New Mexico should be a leader in methane mitigation
As someone who attended the methane meeting on Monday, July 29, hosted by the New Mexico Environment Department (NMED) and the Energy, Minerals and Natural Resources Department (EMNRD) in Farmington, I wanted to offer a few reactions.
First, I want to thank these agencies and Governor Michelle Lujan Grisham for coming to this area to allow stakeholders to voice their opinions as the administration develops New Mexico’s methane reduction rules. As someone who represents New Mexico farmers and ranchers on behalf of the Rocky Mountain Farmers Union, I have witnessed the administration repeatedly cast a wide net including agriculture and the oil and gas industry when these policies are being developed.
While I understand the real economic concerns in this area, I am glad to report that methane regulations are proving successful just north of here. Our neighboring state, Colorado, has some of the most restrictive methane pollution regulations in the country and has a booming oil and gas industry.
New Mexico has a methane waste and pollution problem. It costs our schools millions of dollars in revenue, it ruins our air and is one of the main contributors to climate change. I have read that venting, flaring and leaks waste $275 million of natural gas each year. This computes to over $40 million per year in royalty and tax revenue that would fund public education.
Innovation and cutting methane emissions will create jobs as industry leaders find innovative ways to fix the problem. Instead of resisting these regulations let New Mexico be the leader in this industry and set an example for other states wishing to adopt similar rules.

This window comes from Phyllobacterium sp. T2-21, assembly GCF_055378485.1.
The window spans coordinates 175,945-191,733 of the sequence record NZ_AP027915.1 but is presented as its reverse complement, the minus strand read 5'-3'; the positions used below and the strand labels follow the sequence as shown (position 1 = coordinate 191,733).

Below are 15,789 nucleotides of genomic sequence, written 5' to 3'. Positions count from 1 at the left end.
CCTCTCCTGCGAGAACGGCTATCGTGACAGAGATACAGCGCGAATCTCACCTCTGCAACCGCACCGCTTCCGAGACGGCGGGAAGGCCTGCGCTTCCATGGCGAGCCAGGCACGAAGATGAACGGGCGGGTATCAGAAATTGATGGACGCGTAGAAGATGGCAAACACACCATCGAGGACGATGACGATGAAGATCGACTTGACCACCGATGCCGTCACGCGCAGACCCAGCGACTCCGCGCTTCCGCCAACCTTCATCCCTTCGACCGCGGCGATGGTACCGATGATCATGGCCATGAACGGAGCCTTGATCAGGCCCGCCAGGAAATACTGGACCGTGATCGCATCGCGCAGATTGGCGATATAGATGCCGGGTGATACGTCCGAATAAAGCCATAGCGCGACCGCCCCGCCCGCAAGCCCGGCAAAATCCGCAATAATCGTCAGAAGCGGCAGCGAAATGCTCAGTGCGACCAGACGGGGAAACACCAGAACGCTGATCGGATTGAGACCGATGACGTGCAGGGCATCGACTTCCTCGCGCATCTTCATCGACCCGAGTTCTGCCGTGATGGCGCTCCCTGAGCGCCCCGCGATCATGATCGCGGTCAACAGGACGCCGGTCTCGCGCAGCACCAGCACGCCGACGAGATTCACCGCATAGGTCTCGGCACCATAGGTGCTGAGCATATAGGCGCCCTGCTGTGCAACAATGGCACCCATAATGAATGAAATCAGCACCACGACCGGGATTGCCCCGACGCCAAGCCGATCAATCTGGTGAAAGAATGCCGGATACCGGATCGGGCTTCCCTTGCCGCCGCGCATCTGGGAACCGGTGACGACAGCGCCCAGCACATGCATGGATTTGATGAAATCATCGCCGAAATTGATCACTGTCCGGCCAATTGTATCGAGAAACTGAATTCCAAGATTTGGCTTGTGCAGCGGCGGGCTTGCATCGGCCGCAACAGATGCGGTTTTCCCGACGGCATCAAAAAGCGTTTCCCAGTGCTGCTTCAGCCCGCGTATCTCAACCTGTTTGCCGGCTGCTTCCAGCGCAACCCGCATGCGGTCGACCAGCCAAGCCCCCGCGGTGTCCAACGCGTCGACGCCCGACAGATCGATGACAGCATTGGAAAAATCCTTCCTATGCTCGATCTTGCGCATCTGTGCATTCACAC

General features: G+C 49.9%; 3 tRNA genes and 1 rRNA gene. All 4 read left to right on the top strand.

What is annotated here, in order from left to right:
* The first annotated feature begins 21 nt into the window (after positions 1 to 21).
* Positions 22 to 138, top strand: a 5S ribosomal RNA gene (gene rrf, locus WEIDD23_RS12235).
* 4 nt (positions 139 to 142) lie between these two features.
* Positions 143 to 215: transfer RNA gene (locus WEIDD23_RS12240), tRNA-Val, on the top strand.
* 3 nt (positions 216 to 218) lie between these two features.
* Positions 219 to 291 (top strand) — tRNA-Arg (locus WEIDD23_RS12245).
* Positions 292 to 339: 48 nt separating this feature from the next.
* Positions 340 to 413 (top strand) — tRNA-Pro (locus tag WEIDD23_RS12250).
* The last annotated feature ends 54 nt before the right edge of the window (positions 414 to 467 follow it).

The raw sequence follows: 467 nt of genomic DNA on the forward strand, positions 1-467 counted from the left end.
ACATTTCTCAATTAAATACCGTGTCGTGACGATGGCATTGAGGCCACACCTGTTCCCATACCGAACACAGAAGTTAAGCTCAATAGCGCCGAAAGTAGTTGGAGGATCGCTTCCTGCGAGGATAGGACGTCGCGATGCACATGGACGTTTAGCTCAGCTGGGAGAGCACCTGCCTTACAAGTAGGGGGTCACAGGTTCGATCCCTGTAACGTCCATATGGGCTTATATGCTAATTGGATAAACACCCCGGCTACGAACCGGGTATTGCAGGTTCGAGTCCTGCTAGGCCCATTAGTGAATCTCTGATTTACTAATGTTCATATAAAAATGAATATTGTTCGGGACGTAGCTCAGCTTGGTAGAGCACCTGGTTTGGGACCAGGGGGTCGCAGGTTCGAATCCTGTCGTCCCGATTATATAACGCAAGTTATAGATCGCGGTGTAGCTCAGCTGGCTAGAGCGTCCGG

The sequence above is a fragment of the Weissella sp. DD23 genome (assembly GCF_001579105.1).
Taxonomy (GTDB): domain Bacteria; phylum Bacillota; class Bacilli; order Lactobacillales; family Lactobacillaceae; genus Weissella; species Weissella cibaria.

Moral obligation to address methane mitigation
My faith tradition calls for ethical and moral actions to address and to protect Our Common Home, to care for the common good and to protect the health, welfare and human rights of our communities. That is why I spoke out for the first time at a state hearing in Farmington last week to call for stronger rules to reduce methane pollution in New Mexico.
Strong rules are vital for the community that I serve and for the brothers and sisters served by the Episcopal Church in New Mexico and around the world. Strong rules are one way to address methane that harms health and God’s creation when it is polluted into our air. Methane (released into the atmosphere) is also wasted methane that costs millions of dollars in lost revenue to our schools, hospitals, and public infrastructure.
Methane also escalates the climate warming we experience. There are many implications from floods, to droughts, to life threatening heat waves; all of which affect certain parts of our state more than others. For example, extreme heat poses severe health risks. This threat is especially acute for those without access to electricity for air conditioning or refrigeration, including 40 percent of residents in Navajo Nation.
Human and economic factors must be weighed when making public policy. An “integral ecology” is one held by various faith traditions. It takes the form of the Golden Rule in the Judeo-Christian tradition: “Love your neighbor as yourself” (Leviticus 19:18). In the Buddhist tradition, love and compassion are extended equally toward all living beings without bias or restriction.
Strong methane regulations would honor the deep spiritual traditions and worldview of my Native brothers and sisters as well as the ethical and moral call to act responsibly by people of faith all over our state.
Rev. Michael Sells
Priest of All Saints Episcopal Chapel